How to grow... Apple trees

Rocket Growing Guides

It’s quite easy to get a little orchard on the go with just a few apple trees, and perhaps some pear trees too. They grow in the same way and once they’re well established they don’t need a huge amount of attention apart from keeping them watered during particularly dry weather.

  • Site Preparation
  • Planting Tips
  • Pruning

Choosing a site

Apple trees need a sunny site (avoid any frost prone areas in your garden if possible) and a neutral soil to crop well, a pH of 6.5 – 7.5 is ideal.

Cordon varieties can be grown in pots.

Get ready for planting

It’s important to improve the soil structure by thorough digging before planting, ideally to a depth of about 45cm (approx two spades) deep. Mix in plenty of well-rotted manure or compost.

What are all these dead sticks?!

Don’t be shocked if the box you’ve just opened from us looks as if it is full of sticks. This is quite normal as, depending on the time of year you receive them, the fruit trees we send out may be dormant, and they will have been recently lifted.

When your plants arrive

Plant your trees as soon as possible after they arrive, allowing sufficient space for them to grow.

Rubbish weather?

Should weather conditions be adverse (i.e. if the ground is frozen or too wet to plant), then the trees should be temporarily heeled in until conditions improve.

Dig a hole or shallow trench, lay the trees at an oblique angle and cover the roots loosely with sufficient soil or compost so that no roots are exposed to the air.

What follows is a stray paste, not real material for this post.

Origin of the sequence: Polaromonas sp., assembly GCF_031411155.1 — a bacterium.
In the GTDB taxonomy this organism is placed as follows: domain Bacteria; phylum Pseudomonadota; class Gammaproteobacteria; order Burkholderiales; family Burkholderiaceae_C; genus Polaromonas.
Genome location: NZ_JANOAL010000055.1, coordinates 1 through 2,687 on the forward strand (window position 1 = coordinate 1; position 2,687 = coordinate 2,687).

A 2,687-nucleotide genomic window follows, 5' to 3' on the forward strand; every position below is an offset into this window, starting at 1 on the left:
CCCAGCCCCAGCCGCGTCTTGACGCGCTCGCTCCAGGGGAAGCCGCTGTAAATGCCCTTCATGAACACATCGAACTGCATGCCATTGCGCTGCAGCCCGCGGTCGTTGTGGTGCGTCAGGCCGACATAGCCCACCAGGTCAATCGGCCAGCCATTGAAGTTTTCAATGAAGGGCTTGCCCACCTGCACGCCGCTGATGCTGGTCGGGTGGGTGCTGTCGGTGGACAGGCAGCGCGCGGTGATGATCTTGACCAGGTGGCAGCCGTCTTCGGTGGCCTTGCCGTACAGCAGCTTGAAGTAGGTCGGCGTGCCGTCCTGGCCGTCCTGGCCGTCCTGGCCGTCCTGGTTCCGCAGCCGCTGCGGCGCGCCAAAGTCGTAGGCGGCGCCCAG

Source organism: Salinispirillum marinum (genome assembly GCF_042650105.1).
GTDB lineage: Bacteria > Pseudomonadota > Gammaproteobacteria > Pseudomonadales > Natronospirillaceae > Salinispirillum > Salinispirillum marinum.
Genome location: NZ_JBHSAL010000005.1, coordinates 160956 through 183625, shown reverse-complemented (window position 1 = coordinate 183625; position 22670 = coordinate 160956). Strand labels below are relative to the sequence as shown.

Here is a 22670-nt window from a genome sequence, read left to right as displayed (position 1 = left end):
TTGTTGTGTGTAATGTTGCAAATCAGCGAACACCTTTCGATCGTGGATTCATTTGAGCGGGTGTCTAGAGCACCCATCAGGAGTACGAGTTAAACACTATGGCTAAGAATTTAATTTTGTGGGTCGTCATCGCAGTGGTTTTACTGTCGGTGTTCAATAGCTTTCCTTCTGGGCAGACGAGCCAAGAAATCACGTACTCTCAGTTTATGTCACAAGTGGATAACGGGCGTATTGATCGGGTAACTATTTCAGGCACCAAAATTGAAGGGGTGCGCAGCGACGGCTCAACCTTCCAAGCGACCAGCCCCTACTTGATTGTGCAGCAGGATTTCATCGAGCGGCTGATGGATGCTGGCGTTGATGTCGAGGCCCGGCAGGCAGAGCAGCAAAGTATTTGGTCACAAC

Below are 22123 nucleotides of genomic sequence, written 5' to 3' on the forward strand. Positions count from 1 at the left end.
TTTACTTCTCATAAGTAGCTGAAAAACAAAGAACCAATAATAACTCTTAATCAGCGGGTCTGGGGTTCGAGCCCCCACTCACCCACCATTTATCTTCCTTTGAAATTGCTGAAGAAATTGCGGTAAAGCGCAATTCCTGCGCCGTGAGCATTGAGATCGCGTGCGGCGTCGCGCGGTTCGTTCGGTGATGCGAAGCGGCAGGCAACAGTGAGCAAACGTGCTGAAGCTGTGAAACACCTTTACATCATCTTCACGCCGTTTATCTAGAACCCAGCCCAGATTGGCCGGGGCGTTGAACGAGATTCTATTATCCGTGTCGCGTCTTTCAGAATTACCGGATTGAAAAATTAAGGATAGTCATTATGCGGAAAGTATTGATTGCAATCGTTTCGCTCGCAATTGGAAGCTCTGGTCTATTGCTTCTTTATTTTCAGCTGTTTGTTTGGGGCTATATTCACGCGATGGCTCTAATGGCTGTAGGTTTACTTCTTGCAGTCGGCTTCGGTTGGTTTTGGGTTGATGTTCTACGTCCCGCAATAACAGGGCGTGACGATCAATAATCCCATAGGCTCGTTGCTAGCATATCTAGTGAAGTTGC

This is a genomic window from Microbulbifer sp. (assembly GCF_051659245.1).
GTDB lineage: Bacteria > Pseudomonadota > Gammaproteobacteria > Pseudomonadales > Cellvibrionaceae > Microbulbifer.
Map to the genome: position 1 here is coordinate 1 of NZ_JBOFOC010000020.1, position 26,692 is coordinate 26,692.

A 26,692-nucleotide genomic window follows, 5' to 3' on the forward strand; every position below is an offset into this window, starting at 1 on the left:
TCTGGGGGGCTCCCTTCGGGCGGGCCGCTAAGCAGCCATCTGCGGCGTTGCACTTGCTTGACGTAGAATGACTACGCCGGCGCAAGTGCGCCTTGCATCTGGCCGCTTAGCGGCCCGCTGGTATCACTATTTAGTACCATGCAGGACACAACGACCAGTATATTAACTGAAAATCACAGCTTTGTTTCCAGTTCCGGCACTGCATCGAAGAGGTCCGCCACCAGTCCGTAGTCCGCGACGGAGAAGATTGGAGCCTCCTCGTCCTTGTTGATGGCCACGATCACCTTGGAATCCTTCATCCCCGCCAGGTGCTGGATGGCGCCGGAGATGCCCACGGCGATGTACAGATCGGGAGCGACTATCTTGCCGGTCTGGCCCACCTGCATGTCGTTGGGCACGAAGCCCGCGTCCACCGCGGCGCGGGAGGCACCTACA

How and when to prune?

How and when you prune your apple tree depends on the type of tree you have…

For a Bush Tree

Prune back the leading shoot at planting time to the height at which you want the head to form. Over the next two winters cut back all shoots to form a balanced ‘bush’ framework.

In later years prune in July: remove any crossing or tangled branches, keeping the centre of your tree open to sun and air.

For a Cordon

Trim back all side shoots to 10cm (4in) spurs and the leader by half. In later years in late July trim back all new side growths to 10cm (4in) spurs and shorten the leader by a third. Then in winter just remove any late growth made from these spurs after the summer pruning.

For an Espalier

The aim is to train the side branches in pairs out to left and right in a series of horizontal tiers approximately 45cm (18in) apart.  It is usually easier to set up horizontal wires or bamboo canes at the correct 45cm (18in) spacing on the wall or fence before planting the tree, together with a vertical bamboo cane to keep the main stem straight.  The structural pruning to form the tiered espalier shape is done in winter, each arm is then summer-pruned as a cordon.